Menu close

Bonus: This is what you're entitled to when leaving

Are you still entitled to a bonus if you resign or are terminated? And how much are you entitled to? Hear what the chief legal adviser of Finansforbundet has to say about that.

13. May 2024
4 min
English / Dansk
Mette Hjøllund Schousboe, Chief Legal Adviser at Finansforbundet, explains the bonus rules that apply when you leave your job. Foto: Johanne Marie Danielsen Hansen

It is wonderful to see extra money being put into your bank account in connection with bonus payments. And for some financial sector employees, bonuses constitute a significant share of their total pay. 

But are you still entitled to your bonus if you resign or your employment contract is terminated? And what amount can you expect to receive? Here is what Mette Hjøllund Schousboe, chief legal adviser of Finansforbundet, has to say about that.

If you are unfortunate enough to have your employment contract terminated or you resign from your job, you may as a general rule expect to still receive your bonus.

"If you work under a bonus agreement, and receiving a bonus has been a regular, foreseeable part of your salary, plus if the criteria of your bonus model have been met, you’re entitled to a bonus regardless of whether you resign or are let go," explains Mette Hjøllund Schousboe. 

This is what you are entitled to 

Of course, the size of your bonus depends on what you have agreed with your employer according to your bonus agreement. But the time of year of your exit also plays a role.

If you leave at the end of the year, you are eligible for a bonus for the entire vesting year. However, if you leave in the middle of the year, you are entitled to a share of the bonus corresponding to the part of the bonus period in which you were employed.

"This means that if you hand in your resignation and leave at the end of August, you will be entitled to a bonus proportionate to 8/12 of the bonus for one year," says the chief legal adviser of Finansforbundet.

If you have been released from the duty to work, you may also be entitled to a bonus for this period. As it is your employer who has terminated your contract, the employer is obliged to treat you as if you had been working.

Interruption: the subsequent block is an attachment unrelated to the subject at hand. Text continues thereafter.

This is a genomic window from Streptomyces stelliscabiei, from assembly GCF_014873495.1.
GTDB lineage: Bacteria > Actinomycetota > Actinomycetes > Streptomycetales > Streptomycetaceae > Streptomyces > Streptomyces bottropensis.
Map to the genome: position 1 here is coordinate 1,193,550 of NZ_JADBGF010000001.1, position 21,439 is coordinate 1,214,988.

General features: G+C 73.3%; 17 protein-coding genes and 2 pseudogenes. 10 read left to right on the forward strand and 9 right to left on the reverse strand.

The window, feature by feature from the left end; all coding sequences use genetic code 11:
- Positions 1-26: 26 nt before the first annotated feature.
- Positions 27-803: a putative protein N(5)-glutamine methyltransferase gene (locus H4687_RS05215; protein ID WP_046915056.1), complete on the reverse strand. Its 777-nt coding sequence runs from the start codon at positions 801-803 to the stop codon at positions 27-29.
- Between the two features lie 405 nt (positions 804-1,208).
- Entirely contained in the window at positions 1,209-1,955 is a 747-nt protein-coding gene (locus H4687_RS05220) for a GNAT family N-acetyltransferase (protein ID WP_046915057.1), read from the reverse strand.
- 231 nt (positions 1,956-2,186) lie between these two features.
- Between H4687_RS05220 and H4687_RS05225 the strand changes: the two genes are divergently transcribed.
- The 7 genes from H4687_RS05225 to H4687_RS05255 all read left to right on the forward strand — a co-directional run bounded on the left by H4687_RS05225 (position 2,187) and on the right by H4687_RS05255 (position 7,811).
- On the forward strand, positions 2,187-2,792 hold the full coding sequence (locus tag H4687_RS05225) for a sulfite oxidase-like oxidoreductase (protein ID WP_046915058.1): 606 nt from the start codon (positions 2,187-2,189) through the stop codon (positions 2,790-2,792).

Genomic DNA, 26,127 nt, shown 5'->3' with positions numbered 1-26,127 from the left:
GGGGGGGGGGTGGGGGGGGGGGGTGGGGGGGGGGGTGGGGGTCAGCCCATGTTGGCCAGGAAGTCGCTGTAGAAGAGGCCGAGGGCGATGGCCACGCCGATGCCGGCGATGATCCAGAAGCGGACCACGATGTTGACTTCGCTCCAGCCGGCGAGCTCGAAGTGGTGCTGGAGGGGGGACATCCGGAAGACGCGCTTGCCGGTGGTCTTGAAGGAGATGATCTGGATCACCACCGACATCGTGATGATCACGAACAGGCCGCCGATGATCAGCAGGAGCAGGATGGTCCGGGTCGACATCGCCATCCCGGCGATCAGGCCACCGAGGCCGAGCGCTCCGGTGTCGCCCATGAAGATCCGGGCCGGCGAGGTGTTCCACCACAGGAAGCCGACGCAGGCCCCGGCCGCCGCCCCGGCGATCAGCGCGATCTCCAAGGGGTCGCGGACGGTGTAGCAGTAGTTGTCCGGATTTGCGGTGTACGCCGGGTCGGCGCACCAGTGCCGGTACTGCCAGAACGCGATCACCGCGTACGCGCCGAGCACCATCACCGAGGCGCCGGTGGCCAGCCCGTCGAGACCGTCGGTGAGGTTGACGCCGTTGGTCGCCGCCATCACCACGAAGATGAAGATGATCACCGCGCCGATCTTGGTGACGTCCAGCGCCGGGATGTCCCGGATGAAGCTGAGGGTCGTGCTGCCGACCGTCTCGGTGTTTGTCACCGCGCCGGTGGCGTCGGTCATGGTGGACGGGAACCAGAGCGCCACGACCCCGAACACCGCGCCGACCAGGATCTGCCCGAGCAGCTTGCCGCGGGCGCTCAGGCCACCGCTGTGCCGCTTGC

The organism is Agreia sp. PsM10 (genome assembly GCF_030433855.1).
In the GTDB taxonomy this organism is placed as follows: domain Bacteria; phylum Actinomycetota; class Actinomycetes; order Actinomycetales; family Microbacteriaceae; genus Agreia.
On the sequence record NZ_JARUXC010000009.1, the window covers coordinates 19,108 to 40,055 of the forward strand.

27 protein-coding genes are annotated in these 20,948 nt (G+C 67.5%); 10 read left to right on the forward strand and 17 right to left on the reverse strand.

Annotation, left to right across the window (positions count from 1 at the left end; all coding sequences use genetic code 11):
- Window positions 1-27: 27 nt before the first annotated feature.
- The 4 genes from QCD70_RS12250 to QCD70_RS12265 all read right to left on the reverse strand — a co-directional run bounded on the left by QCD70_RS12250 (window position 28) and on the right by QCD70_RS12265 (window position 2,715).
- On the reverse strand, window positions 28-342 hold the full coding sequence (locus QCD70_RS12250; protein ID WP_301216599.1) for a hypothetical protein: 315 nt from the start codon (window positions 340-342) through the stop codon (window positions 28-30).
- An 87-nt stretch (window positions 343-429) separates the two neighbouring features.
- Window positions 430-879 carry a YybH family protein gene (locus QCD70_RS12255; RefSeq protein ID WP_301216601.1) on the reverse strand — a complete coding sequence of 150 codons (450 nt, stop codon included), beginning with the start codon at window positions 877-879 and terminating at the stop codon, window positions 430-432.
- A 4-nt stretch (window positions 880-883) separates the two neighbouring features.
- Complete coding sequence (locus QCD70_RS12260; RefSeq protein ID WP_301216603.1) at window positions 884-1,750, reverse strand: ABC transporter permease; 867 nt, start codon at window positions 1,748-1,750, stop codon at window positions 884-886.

(Artiklen fortsætter efter boksen)
"If it's been a terrible year, and no bonus, or a very low bonus, has been awarded internally, then of course leaving the company shouldn't place you in a better position."
- Mette Hjøllund Schousboe, chief legal adviser of Finansforbundet

Not satisfied? Try this

If you are unhappy with the size of your bonus or lack of bonus, the first step is to contact your company and point out that there may be an issue.

"Among other things, your previous bonuses will be considered, and so will what other comparable employees have received provided that you know about it," says Mette Hjøllund Schousboe.

She emphasises that it naturally also depends on how the company has performed in the past year.

"If it's been a terrible year, and no bonus, or a very low bonus, has been awarded internally, then of course leaving the company shouldn't place you in a better position." 

In addition, your job performance may affect the decision.

"If you've been terminated because you performed poorly, you may find it difficult to succeed with your bonus claim," clarifies Mette Hjøllund Schousboe, who also suggests saving any documentation in favour of you receiving a bonus.

"You may, for example, be in possession of email correspondence full of praise for you or in which your employer promises a certain amount of bonus," she says.

Claims may be several years old

It is not often that members submit a claim for a bonus they feel cheated out of while still employed.

"It doesn’t exactly promote cooperation," Mette Hjøllund Schousboe points out and explains that going back a few years may be an option if you want your employer to cough up the money once you have left your position.

"It's not always possible to succeed with a claim dating back more than one financial year owing to potential inactivity but a judge will tend to be sympathetic to the view that you didn't raise the claim for a lack of bonus while you were still employed because you didn't want to damage the employment relationship," says Mette Hjøllund Schousboe, explaining that the submission of the claim will in this way be accepted. 

"However, a bonus claim may be statute-barred after five years. Then, submission of a claim will not be allowed, she says.

Risk of waiting 

You cannot demand to receive your bonus in connection with your exit from the company.

You are only entitled to receive it on the usual date of payment. In many companies, this will be around the time of their financial statements. 

Nonetheless, your employer may have an interest in settling the practicalities of salary and bonus, and it may therefore be possible - typically in connection with the conclusion of a severance agreement - to agree on the payment of bonus outstanding at departure. 

Mette Schousboe encourages you to contact Finansforbundet if you are in doubt about what you are entitled to.

Latest news